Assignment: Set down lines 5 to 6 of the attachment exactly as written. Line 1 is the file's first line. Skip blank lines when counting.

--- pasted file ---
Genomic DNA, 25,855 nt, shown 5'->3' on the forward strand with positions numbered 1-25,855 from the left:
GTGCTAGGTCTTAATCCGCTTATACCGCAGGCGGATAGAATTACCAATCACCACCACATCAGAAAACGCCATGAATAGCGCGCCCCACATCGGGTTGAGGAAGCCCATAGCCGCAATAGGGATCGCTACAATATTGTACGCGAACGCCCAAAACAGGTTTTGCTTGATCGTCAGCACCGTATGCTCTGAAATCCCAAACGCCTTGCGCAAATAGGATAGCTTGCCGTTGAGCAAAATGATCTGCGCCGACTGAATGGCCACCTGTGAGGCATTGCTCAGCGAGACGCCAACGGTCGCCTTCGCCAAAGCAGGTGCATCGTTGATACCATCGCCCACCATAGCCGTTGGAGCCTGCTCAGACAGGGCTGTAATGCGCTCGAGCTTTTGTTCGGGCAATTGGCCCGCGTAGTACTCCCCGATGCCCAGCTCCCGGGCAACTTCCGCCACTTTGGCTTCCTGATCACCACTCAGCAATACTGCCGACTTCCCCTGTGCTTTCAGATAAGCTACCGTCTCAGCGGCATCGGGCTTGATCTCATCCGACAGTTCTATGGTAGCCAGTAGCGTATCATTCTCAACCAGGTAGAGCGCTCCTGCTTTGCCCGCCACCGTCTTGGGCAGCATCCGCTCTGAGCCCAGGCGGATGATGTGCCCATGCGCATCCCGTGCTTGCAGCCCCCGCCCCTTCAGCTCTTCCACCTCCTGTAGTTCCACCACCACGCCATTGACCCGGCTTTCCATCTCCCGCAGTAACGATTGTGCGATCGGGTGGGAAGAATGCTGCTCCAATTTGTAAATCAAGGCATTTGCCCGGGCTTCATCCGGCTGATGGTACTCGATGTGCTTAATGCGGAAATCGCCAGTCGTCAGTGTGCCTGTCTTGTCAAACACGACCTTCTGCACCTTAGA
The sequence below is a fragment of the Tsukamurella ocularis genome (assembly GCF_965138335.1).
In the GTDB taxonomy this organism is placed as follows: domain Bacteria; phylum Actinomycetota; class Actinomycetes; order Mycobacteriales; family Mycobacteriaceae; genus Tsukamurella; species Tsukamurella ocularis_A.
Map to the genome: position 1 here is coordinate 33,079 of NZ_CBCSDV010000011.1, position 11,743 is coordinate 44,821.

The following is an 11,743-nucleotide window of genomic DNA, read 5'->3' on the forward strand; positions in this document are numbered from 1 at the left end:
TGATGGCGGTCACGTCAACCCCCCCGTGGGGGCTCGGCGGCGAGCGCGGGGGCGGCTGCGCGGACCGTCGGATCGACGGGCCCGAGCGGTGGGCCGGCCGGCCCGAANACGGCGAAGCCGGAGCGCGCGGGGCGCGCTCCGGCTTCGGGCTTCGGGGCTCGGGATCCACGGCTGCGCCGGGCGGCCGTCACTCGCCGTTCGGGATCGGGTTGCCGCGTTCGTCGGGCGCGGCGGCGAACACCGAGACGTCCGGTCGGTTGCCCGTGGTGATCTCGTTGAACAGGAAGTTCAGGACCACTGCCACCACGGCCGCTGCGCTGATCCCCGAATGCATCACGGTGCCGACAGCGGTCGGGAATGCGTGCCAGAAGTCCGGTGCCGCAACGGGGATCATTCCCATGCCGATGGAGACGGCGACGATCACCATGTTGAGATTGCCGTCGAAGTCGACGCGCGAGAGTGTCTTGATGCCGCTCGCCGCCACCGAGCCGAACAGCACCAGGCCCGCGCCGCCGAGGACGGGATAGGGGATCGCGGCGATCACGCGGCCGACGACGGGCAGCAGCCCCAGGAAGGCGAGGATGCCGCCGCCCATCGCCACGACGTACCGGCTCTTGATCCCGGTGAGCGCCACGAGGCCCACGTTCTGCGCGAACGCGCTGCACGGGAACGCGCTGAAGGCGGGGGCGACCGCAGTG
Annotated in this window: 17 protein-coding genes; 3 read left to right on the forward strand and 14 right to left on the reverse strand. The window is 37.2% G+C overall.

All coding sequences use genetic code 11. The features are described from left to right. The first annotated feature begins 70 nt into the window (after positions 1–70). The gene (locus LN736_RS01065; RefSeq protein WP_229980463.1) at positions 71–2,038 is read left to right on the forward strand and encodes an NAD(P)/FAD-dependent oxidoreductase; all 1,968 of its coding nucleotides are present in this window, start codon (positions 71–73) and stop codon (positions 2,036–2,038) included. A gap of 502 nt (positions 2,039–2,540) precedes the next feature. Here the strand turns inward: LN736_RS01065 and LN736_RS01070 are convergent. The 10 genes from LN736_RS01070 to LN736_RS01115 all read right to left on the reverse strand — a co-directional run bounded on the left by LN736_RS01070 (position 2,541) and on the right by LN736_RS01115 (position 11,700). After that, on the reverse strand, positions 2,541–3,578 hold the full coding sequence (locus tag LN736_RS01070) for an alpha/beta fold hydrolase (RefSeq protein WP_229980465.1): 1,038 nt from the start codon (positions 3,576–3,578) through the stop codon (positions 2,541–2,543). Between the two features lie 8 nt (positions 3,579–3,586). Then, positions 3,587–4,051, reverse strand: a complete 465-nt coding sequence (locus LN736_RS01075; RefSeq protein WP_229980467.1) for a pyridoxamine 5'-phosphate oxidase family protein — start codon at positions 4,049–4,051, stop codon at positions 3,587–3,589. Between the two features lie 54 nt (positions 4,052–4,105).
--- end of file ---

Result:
Map to the genome: position 1 here is coordinate 33,079 of NZ_CBCSDV010000011.1, position 11,743 is coordinate 44,821.

The following is an 11,743-nucleotide window of genomic DNA, read 5'->3' on the forward strand; positions in this document are numbered from 1 at the left end: